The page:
The sequential nature of some science courses can make it challenging for science majors to study abroad, but faculty members are eager to work with students to make it happen. With advising from the International Center, and a strong desire to try something new, many students find studying away to be not only rewarding, but eminently doable.
Andrew Banman ’15 (Beaverton, Ore.), a math and physics double major, enrolled directly at the University of Edinburgh last spring. While there he took two courses in math and one in physics, all of which transferred back to Macalester. Adjusting to a different institution with larger lectures, a smaller daily workload, and more heavily weighted final exams was challenging, says Banman, but forced him to be more independent and to develop better study habits.
Chemistry major Ruth Pardini ’15 (Solon, Iowa) chose Mac’s exchange program at Nanyang Technological University in Singapore. Although she never expected to live in Southeast Asia, says Pardini, when she sought a university where language wouldn’t be a problem and her credits could transfer, NTU stood out as the best choice.
Pardini took a history class, two chemistry classes, and a chemistry lab, making for a schedule more flexible than she typically has at Mac. In her free time she walked the city, getting to know the ins and outs of the small island nation. During the semester’s second half, Pardini lived with a student from China; she spent spring break traveling to Cambodia, Malaysia, Indonesia, and Thailand with new friends from all over the world.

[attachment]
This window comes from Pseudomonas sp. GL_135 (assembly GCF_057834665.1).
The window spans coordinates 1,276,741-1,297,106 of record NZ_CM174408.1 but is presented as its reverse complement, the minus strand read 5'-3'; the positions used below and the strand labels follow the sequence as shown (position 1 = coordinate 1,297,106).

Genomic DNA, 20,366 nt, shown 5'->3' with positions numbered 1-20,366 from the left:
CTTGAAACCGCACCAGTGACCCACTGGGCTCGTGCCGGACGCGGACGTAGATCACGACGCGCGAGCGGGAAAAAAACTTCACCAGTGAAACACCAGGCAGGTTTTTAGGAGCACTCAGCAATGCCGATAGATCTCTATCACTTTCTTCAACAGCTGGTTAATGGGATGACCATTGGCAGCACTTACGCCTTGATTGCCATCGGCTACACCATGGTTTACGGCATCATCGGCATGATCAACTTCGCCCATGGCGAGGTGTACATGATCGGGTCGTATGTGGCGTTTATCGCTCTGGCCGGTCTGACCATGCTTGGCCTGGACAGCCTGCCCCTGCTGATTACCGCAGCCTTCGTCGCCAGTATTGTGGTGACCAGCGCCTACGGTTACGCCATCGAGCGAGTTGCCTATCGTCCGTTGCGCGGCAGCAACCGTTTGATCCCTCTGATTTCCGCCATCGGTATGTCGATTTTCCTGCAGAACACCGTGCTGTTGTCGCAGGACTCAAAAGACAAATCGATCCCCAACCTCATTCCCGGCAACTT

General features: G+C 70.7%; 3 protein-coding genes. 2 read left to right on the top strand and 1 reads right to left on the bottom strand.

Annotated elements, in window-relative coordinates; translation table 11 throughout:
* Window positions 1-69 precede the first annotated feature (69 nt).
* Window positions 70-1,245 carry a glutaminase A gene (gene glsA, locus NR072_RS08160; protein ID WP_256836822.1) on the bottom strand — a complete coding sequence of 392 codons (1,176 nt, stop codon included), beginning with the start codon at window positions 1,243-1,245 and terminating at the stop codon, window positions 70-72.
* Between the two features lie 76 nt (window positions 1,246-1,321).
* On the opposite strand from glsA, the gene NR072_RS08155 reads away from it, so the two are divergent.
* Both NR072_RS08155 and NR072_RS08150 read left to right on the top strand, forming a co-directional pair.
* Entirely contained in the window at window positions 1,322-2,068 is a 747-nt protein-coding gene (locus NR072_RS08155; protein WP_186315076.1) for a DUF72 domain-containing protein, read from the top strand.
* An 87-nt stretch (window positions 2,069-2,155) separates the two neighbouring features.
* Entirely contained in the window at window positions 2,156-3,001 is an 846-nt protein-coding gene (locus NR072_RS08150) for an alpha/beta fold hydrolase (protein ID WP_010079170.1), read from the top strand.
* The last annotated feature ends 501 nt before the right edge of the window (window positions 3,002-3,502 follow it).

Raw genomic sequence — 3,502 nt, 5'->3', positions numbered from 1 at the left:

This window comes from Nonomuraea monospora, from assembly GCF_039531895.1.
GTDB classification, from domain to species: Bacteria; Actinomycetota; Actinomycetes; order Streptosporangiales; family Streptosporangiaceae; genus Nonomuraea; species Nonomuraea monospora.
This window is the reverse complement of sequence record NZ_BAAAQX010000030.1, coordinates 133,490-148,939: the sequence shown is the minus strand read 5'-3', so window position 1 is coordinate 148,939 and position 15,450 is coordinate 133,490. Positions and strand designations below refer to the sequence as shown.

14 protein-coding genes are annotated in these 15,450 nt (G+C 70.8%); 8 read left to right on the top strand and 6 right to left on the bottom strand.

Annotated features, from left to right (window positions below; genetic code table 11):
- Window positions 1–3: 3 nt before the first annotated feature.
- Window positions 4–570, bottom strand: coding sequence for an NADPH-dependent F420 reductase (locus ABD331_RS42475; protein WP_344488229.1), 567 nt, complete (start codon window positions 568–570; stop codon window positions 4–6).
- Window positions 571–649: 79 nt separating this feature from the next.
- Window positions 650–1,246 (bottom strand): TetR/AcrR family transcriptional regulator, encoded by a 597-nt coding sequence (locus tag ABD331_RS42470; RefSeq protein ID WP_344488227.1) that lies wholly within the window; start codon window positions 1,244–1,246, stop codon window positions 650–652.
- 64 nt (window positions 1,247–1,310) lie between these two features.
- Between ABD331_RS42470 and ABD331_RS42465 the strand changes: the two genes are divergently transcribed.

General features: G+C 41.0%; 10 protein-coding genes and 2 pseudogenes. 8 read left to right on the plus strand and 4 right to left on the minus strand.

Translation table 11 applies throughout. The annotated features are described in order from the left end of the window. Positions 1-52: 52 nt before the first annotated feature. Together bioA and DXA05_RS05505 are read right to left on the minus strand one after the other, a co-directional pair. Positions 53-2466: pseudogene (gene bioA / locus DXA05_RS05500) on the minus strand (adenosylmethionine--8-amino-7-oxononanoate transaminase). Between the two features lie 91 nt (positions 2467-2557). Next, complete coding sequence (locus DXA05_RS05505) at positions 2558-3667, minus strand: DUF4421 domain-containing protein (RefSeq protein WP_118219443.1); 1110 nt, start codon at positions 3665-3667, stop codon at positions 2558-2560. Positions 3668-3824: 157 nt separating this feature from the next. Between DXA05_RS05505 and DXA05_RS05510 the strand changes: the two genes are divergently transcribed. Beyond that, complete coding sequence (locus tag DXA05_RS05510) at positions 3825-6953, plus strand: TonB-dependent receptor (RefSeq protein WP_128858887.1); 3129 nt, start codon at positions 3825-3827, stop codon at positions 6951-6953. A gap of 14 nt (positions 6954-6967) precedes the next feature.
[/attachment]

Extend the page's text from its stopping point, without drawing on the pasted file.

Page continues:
Collin Barry ’15 (Lakeville, Minn.) is a biology major who studied at the Danish Institute for Study Abroad (DIS) in Copenhagen. Barry took classes and worked with a Danish graduate student in a bioorganic chemistry lab at the University of Copenhagen. His classes took a hands-on approach—he was even taught to draw blood and got to try his hand at putting in an IV (a skill he practiced in class on fellow DIS and Mac classmate Spencer Weckwerth ’15). Barry also managed to find time to visit 10 major European cities during his term abroad.
The time away allowed Banman, Pardini, and Barry to explore new cities, faces, and elements of their respective disciplines, but the three agree that it’s also good to be back in their home departments. “The bar is set high at Mac,” says Barry, “and that’s a good thing.”
December 1 2014Back to top